When the coronavirus took hold, we moved our activities online to Zoom. It’s had pros and cons. One plus is it’s enabled mothers from many different places to particpate, or for those who are working during the day to join an evening session, which we had never run before. Or for those with older children, who we can’t always accommodate, to be included. The biggest disadvantage is that we can’t be there to bring the participants a cup of tea, to hold their baby, or to give them an encouraging pat on the arm. There are a myriad examples of supportive body language, of the solidarity and focus we can bring to a real life session that don’t translate to the screen. And we have noticed an increase in mothers finding the situation difficult. Becoming a mother is already an unbelievable shock. To enter this new life, robbed of contact with those outside your immediate household, well, it’s no wonder they feel overwhelmed. Two of our facilitators, Heidi and Caroline, penned these pieces in our reflective practice session, based on all the mothers they have seen…
‘Mother in COVID-19’ By Caroline
You are lonely and isolated. Nowhere to go.
Sometimes I think “lucky you” to have the pressure off leaving the house to go to baby groups to meet others who will tell you stories of their child’s development and you are spared feelings of inadequacy.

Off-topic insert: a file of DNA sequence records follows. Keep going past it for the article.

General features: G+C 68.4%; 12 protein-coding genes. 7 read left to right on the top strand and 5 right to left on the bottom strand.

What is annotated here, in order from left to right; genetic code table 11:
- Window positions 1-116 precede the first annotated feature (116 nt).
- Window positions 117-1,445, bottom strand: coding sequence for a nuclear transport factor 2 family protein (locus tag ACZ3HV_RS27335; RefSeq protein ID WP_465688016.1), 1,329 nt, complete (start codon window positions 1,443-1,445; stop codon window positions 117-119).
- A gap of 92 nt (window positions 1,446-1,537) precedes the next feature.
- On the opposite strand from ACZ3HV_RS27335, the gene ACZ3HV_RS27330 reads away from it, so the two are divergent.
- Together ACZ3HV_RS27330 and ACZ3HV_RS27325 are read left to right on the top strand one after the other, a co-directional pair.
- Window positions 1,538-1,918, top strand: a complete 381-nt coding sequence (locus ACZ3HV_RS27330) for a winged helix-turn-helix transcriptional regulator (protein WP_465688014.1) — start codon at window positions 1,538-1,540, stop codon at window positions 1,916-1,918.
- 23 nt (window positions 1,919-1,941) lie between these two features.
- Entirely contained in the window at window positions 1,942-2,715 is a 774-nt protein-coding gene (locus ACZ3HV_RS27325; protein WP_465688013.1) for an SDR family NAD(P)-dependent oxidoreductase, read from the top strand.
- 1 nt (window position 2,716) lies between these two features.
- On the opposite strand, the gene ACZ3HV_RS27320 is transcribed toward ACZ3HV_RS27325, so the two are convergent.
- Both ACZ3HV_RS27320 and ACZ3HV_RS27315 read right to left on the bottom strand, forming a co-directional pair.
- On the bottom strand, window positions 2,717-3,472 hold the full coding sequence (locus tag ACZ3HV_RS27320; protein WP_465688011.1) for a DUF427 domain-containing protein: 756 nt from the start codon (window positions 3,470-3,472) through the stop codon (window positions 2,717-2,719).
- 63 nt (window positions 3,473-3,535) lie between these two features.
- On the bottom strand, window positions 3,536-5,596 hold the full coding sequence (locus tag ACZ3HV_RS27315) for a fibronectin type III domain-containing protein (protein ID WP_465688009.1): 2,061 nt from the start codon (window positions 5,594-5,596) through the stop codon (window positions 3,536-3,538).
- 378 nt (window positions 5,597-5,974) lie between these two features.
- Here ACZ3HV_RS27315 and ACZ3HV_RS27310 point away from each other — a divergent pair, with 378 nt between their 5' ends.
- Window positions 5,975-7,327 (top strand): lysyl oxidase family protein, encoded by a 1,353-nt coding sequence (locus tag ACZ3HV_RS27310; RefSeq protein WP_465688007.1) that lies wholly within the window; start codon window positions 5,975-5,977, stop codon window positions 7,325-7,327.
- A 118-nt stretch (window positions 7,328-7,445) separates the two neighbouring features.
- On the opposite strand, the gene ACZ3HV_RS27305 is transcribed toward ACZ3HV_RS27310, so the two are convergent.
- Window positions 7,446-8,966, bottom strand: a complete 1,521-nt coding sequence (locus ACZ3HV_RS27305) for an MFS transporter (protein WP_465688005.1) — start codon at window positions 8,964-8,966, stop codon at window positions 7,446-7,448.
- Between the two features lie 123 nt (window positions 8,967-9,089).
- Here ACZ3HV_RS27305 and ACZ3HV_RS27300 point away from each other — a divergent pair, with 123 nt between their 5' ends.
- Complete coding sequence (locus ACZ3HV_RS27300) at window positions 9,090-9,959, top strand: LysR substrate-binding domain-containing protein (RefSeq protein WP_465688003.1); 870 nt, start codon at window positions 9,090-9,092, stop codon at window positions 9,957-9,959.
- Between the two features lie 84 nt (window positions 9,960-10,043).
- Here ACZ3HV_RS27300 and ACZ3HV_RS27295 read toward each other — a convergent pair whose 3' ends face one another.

But then, I really think about YOU and see your shock, your wide eyes and loneliness.
The walls close in when you have a newborn and you become a mother. The world closes in even more during a global pandemic.
No chinks of daylight to break up the routine, no-one to share stories with, about how tired you are and how confused you feel – joyously happy, exhausted, worn out, worn down.
Stuck at home. Your birth was probably horrendous. Lockdown, locked out. The trauma you probably felt.
Did your midwife wear a mask? Could you see their face when you were at your most vulnerable?
Could your partner be with you?
Did you have more procedures because birth had to be more tightly managed, so resources could be organised in a certain way, during a pandemic? Could you process your birth afterwards with anyone?
And you, a different mother, a mother of an older child… I see you.
Coming to terms with the traumatic early start you had with your little one… Could you see anyone for birth story support when the pandemic struck and you had a toddler? Is this why you are just processing your birth story now, just as your little one starts school?
Mothers, we see you…
Lockdown Mum’ by Heidi
Trapped, alone, on my own.
Bars on windows, locks on doors.
Let me out, free me from this insanity.
Free me, let people see me.
No masks, no tears, please hear me.
Let me scream. I can’t scream.
I want to scream, but can’t.
In fear I’ll wake the beast.
The beast that is my child.
What am I saying?!
Oh my God, I am their mum.
I love them.
I hate myself.
The thought I just had.
I’m such a bad mum.
Someone hear me,
Covid mums, we are a new and desperate breed.
Not a single preparation book to read.
I am alone,
We are alone.
Help me please.